Perched high on the hillside of San Rafael, CA, Case Study House #26 was the first of its kind in the San Francisco Bay area. Designed by architect Beverley David Thorne in 1963, it was an experimental project to build a steel-framed house on a steeply sloping site and to demonstrate how to construct it without tearing up the natural terrain in the way usually required by conventional building. In 2015, the historic home was purchased by architect, Cord Struckmann, who undertook a thoughtful remodel that included replacing the floor finishes in the common areas. He ultimately decided large-format tiles would fit the style of the house, while providing sustainability.
“Previously covered with carpet and vinyl tile, the project required the careful selection of a durable material that could also maintain the home’s design integrity,” he said. “This led to the selection of the Concrete line, [by Italian tile manufacturer Gigacer], which matched the mid-century modern aesthetic of the house. The minimalist large-format tiles provide the appropriate background to the modernist interiors, unifying the common areas and elevating the role of the floor in the space.”
Struckmann explained almost everything in the Case Study House #26 is still original, down to the light fixtures and bathroom vanities. “Only the cantilevered, concrete-on-wood deck was replaced with Trex decking in 2000 because it deteriorated to the point of being a safety hazard,” he said. “The wooden planter boxes outside the kitchen and bedroom windows rotted away and were taken down previously. But, overall, the previous owners took very good care of the house.”
The architect was driven by three design objectives when planning the renovation. They included better energy performance, because the carpet and underlayment on top of the radiant heating system essentially stopped the heat transmission into the room; longer lasting finishes and modern appliances for the kitchen. “Indoor barbecue grills are not for everyone, and the Formica wore off,” he said. “Though, the 1971 St. Charles steel kitchen cabinets were kept. They received a professional, automotive paint refinish. We worked with a car detailer, who sat up a professional body shop onsite.”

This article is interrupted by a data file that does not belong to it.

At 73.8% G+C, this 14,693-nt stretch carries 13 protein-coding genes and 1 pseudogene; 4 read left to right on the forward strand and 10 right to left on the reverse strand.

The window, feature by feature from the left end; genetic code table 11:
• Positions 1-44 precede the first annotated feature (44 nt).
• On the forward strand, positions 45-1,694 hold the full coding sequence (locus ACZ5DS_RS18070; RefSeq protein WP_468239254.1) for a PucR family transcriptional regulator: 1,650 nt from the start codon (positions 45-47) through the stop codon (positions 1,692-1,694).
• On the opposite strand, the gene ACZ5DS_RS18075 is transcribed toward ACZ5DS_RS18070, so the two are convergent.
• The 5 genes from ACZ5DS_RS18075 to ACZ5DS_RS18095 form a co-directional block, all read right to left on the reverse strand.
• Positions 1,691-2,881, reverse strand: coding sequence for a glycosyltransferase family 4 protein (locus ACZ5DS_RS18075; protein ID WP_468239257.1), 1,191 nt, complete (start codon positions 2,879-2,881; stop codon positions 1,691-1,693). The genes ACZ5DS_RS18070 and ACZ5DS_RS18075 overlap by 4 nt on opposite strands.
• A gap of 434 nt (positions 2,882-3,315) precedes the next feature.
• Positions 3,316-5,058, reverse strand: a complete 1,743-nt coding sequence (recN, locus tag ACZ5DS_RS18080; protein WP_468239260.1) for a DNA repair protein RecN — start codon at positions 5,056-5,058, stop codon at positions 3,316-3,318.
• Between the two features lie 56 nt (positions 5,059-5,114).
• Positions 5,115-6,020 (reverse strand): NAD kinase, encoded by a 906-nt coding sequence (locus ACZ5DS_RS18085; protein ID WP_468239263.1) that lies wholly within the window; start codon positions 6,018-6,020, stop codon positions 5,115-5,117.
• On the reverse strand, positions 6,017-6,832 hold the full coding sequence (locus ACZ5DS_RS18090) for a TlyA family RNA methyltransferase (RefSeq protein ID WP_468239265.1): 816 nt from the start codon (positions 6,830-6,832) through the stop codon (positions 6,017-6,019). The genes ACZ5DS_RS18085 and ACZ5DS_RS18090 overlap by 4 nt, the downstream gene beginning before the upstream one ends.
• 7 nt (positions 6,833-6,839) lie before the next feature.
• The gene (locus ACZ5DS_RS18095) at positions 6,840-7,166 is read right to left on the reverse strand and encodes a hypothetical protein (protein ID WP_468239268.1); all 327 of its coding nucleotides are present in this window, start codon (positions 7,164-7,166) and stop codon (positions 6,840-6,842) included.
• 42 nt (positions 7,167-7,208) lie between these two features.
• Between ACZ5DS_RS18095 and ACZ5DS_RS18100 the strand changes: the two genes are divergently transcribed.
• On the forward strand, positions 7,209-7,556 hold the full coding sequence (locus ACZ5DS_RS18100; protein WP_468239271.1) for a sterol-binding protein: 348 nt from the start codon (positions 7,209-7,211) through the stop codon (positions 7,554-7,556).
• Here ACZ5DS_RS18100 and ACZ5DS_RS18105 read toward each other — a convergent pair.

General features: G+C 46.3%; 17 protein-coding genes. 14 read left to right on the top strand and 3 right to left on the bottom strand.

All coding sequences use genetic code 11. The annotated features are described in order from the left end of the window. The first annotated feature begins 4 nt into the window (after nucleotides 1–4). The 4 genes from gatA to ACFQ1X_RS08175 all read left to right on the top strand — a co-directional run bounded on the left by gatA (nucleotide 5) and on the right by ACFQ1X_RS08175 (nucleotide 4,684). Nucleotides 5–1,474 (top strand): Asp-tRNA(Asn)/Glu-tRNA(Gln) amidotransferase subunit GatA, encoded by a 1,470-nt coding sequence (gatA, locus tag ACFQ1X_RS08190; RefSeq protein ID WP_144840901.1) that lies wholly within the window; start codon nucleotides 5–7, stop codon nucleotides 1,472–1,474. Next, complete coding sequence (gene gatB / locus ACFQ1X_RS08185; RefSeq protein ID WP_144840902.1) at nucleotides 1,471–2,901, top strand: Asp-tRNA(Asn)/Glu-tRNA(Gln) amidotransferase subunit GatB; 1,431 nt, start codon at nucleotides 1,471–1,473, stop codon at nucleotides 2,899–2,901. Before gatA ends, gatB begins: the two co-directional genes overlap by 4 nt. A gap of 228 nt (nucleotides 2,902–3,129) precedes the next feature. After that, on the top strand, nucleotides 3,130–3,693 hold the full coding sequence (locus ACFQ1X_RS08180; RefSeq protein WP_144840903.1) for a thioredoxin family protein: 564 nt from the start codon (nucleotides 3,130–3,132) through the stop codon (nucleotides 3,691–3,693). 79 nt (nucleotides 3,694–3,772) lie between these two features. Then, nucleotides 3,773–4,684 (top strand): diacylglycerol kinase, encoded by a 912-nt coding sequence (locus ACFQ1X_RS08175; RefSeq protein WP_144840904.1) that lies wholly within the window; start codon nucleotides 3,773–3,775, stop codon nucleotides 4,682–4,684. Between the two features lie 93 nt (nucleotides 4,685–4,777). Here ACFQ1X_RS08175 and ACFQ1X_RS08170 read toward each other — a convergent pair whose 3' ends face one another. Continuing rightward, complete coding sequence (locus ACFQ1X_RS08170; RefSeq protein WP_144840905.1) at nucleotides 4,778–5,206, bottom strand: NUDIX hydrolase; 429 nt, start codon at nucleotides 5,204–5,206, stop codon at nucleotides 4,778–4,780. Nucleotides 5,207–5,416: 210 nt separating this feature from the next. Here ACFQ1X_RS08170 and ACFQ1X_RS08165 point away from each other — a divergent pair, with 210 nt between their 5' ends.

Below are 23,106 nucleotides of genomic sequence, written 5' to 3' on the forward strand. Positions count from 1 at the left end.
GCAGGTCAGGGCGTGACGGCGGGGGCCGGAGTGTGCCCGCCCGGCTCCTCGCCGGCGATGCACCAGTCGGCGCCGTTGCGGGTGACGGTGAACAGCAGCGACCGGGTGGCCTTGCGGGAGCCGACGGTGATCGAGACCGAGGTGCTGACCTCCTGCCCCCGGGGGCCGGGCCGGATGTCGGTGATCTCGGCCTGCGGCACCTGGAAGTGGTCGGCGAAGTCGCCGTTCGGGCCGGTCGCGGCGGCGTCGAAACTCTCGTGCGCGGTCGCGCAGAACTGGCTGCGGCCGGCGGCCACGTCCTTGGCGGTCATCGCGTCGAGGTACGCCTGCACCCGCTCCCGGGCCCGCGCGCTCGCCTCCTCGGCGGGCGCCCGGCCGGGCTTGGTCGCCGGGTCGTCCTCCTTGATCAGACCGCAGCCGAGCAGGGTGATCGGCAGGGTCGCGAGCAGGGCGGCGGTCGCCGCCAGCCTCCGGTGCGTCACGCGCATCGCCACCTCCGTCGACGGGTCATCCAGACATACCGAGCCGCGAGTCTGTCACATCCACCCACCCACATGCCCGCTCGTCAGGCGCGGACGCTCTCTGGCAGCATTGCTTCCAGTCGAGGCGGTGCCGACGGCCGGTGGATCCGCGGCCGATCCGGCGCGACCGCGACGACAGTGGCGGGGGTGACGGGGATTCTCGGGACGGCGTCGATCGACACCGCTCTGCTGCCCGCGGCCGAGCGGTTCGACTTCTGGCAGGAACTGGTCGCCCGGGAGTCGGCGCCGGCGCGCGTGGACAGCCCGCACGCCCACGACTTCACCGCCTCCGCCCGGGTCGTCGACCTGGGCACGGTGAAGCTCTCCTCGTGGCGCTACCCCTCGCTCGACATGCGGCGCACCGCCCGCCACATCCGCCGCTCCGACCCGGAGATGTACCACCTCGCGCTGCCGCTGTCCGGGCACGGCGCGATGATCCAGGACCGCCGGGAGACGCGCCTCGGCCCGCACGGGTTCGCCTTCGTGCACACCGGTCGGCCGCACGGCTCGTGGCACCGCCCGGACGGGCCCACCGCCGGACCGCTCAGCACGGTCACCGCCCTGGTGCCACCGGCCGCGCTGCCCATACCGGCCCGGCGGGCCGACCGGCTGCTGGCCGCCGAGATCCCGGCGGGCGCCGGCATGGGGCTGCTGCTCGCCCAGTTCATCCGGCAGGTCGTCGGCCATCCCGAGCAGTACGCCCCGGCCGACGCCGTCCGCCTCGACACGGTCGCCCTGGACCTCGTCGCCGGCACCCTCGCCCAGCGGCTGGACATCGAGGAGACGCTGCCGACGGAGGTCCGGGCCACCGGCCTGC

When it came to selecting the flooring material, Struckmann took his time to consider his options. “I actually looked at more products than I ever imagined -- visiting local dealers, international trade shows, etc.,” he said. “After narrowing it to ceramic tiles, we mocked up several samples to evaluate its appearance at different times of the day. It was critical to understand how the sun, coming in from all four directions over the course of the day, was reflected. The almost black Gigacer Concrete line had this beautiful balance between random subtle roughness and industrial perfection, which forms a wonderful dialog with the rational, white, steel structure.”
The floor tiles, which flow throughout the interior living space, measure 24 x 48 inches. “They underline the open floor plan concept,” said Struckmann. “The goal was to have as few joints as possible.”
After watching the first few tiles being installed, the architect explained it wasn’t necessary for him to spend much time onsite supervising. “Having a very detailed pattern plan avoided having unfortunate joints,” he said, adding that in addition to the tiles, a Ditra membrane and edge trims from Schluter-Systems were used for the floor installation.
Demolition and installation for the renovation was completed in three weeks. “The subfloor wasn’t as level as expected, but we had a good installer, Escarlata Tile, to float it at the right spots,” said Struckmann, who was pleased with the final result. “It is a wonderful product and installation. The client, and anyone who visits, is very impressed. I’m certain it will wear and age very well.” More images of the house are on www.casestudyhouse.com or Instagram (@casestudyhouse26).
Case Study House #26
San Rafael, CA
Original Architect: Beverley David Thorne